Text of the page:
Updated. Being the innermost part of the operating system, the kernel might be rebuilt by advanced developers to enable access to particular features and make modifications to the device. This tutorial will guide you through the process of how to rebuild a Linux kernel and flash it to the latest generation of Sony Xperia devices.
The Sony Developer Program is excited to be part of this year’s xda:devcon in Manchester, UK, from the 26th to 28th of September. xda:devcon, run by XDA Developers, is all about taking this mobile developer collaborative forum for enthusiasts, hackers and developers from a virtual setting to a live experience.
Openness is important to Sony, and as a next step of our work in this area, we will now make Sony kernel copyleft sources for flagship devices available on the SonyXperiaDev GitHub. This is a long sought step for all of you open source developers who’ve been waiting for this to happen. We heard you, and now it’s done! More sources for other devices will be added over time.
Today we are happy to introduce our newest member of the team behind Sony’s Developer Program – Alin Jerpelea. Alin is well known in the open Android community for his work to bring the CyanogenMod custom firmware to Xperia devices, and he joins Sony to strengthen our work in the open source area, where we have an ambition to step up our work with the community.
Today we are opening up an internal research project called EvolutionUI, which is an experimental gamified UI for the smartphone, where the UI gets more advanced as you learn how to use it. In this article, Software Developer Pál Szász tells you all about it, and how to access it.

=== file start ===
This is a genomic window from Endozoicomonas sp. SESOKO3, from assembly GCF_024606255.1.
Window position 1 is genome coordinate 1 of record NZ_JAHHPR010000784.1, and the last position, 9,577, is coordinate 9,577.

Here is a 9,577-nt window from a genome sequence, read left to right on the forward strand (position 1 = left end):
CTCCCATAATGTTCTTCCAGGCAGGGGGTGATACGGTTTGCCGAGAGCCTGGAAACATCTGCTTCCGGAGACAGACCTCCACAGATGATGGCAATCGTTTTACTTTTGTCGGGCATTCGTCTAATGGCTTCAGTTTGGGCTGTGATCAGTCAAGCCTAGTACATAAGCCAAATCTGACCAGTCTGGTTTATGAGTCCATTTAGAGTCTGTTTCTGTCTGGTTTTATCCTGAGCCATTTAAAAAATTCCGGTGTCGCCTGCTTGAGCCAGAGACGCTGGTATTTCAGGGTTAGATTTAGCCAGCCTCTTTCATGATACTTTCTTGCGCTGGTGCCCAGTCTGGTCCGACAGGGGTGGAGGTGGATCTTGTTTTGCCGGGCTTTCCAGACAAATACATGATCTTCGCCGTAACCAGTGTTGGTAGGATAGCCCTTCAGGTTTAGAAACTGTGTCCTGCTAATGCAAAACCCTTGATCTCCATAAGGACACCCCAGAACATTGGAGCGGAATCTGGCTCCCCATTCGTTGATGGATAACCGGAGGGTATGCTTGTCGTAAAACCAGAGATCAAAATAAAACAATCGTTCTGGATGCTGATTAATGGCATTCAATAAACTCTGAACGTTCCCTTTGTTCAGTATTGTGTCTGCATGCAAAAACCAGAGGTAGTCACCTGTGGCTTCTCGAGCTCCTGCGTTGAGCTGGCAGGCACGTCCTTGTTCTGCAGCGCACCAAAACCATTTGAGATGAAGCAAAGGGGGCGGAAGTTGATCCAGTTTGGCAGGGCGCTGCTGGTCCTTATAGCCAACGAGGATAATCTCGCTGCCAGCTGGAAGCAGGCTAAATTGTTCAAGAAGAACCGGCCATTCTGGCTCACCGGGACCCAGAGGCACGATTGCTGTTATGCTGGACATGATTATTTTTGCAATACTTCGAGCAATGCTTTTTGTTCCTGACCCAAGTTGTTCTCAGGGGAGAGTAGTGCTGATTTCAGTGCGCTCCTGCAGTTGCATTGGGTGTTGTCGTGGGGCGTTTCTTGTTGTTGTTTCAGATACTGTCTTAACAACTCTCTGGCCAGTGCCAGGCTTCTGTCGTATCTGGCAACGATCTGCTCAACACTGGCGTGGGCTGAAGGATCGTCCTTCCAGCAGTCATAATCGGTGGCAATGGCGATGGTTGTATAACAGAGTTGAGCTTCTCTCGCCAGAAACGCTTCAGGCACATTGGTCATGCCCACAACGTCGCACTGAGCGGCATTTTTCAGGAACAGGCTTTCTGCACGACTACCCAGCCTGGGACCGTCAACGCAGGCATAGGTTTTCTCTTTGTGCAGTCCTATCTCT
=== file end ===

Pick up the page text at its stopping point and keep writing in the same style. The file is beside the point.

Just recently, a new framework called Runtime Resource Overlay (RRO) was contributed by Sony to the Android code base. This framework provides the ability to replace application resources while the application is running, we currently use RRO for device customisation and to support Xperia Themes. In this article, Mårten Kongstad, Lead Developer of Runtime Resource Overlay, explains this new framework in detail.
Today we’ve added Xperia L to our growing Android™ Open Source Project (AOSP) for Xperia devices, letting you build and flash Android 4.4 (KitKat) on your unlocked Xperia L. This is the first time we’ve added support for a device with the 1 GHz Qualcomm MSM8230 dual-core chip. Read more about the project and how to participate after the jump!
Yesterday was a big day for all Android fans, as Google released the source code for Android 4.3. This means that manufacturers now are getting busy preparing software upgrades. From Sony’s side, you can already read about some of our software upgrade plans on the Sony Xperia News room blog. Software upgrades are an important asset for a device, and we are continuously working to improve the process and lead times. Learn more about how the process works, and what improvements you will see going forward in the full post. Read more after the jump!
Just a couple of hours ago, Google released the source code for Android 4.3. And as you can see in the video above, we already have it running on Xperia Tablet Z, even though important functionality is not supported. And as a developer, you can build and flash it yourself as it is available on GitHub.